FM bassist Merv Goldsworthy tells Joel M cIver
that rock is e te r n a l.
. . and so is bass
Photography: Marty Moffat
lassie rock has enjoyed a commercial rebirth over the last decade
or so, thanks to the emergence of a new demographic of rock fan
too young for the Beatles and too old for Slipknot. One of the
bands whose recent return to form has been more welcome than
most is FM, the Midlands-based band who were one of this
country's biggest rock hopes in the 1980s and some of the 90s. A
UK tour recently saw the band, featuring founder member Merv
Goldsworthy on bass, limber up for the release of their new album,
Heroes And
Villains,
which is scooping critical acclaim as we speak.
There's plenty for Merv to look forward to, but over a curry with him and
BGM
writer 'Lieutenant' Dave Clarke, the great man looked back at how he got started on
bass, way back when. “I was in Diamond Head,” he tells us, “and my very first gig was
at Donington, in front of 82,000 people, the year that Whitesnake headlined and
Twisted Sister played!”
Not a bad way to get started, we point out. “Yes!” he laughs, “and then FM's first gig
was supporting Meat Loaf in Munich for 7,000 people. That was how we came out
of the blocks. And then we went on tour with Black Sabbath! It was the tour with Ian
Gillan singing, and the Stonehenge set. The drum riser was on a rock, and every day
two crew members dressed
'IT WAS A SHAMBLES, BASICALLY, BECAUSE
IT WASN'T REALLY SABBATH. BUT AS THE
FIRST TOUR I'D EVER BEEN ON, IT WAS A
MASSIVE EYE-OPENER FOR ME"
a shambles, basically,
because it wasn't really Sabbath. But as the first tour I'd ever been on, it was a massive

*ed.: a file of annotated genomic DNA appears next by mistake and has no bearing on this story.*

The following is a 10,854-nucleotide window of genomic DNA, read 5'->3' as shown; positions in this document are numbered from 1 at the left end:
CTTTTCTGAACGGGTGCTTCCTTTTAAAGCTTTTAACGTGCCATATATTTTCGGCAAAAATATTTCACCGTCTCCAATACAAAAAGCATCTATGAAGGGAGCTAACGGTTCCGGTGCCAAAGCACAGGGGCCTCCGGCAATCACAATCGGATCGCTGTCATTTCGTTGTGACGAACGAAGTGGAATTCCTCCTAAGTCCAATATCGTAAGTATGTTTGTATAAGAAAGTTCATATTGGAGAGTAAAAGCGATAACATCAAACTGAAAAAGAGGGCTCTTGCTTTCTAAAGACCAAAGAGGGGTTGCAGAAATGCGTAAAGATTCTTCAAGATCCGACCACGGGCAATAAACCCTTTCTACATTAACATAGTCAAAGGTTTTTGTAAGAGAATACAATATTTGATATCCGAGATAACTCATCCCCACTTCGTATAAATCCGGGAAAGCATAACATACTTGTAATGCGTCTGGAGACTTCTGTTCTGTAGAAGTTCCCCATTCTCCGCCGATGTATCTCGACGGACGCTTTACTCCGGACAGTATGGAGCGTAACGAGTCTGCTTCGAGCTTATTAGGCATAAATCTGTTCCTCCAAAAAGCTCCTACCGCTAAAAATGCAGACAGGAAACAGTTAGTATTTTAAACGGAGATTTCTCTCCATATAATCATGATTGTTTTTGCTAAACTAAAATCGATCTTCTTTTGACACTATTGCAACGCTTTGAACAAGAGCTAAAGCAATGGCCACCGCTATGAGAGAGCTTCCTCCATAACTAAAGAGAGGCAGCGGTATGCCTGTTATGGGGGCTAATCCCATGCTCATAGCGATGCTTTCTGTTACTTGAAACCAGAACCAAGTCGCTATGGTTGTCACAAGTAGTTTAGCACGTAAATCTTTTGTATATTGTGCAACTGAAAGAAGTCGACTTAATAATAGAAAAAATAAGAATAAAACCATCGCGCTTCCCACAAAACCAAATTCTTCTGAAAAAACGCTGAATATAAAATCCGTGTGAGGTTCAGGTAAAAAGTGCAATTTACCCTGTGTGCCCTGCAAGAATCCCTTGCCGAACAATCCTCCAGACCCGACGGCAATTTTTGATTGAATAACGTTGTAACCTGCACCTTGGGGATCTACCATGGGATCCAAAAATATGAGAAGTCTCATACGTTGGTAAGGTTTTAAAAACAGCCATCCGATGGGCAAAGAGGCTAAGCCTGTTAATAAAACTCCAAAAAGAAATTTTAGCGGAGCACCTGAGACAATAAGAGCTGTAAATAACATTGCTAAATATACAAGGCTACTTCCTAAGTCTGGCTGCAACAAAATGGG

eye-opener for me. The first gig was in Barcelona and we all went out to dinner
together. Geezer Butler set one of the waiters on fire with his lighter!”
Looking even further back, Merv explains that his desire to play bass was
triggered by a friendship with a particular late legend. “I'm a massive Thin Lizzy
fan,” he says. “I saw Phil Lynott and I thought, he's just fantastic, I want to do that!
He was a god among men: the real deal. Meeting him felt like meeting Jimi Hendrix.
I knew Phil for the last two years of his life, and he wasn't in a great way, but he
never let me down in any way. FM supported Gary Moore on tour and he got up and
played with Gary on stage. I remember once I was staying round at his house and
he knocked on the bedroom door and said, 'You've got to get up, FM have got a Tina
Turner tour in America!'”
Those heady days lasted for FM across a decade and five albums, until fashions
changed and AOR music suddenly seemed as cool as platform shoes. “We got hit with
the grunge bomb in the 90s,” recalls Merv with a chuckle, “and there was no point in
carrying on. I was living in Seattle at the time, to make it even worse! I'd seen all those
bands - Alice In Chains and Mother Love Bone and so on - and I had no idea that it
was going to explode like it did. When FM stopped I joined a covers band: we've done
over 3,000 gigs, but FM has really taken off since we came back in 2007.”
as druids would come
out and open up the rock
and lights would blind
the audience. But none
of them wanted to do it
because the robes were
really itchy.
..”
“Imagine me, a
kid from a band in
Blackpool, on this
tour”, he adds. “It was
0 3 6
BASS GUITAR MAGAZINE
previous page 35 Bass Guitar 2015 Issue 118 June read online next page 37 Bass Guitar 2015 Issue 118 June read online Home Toggle text on/off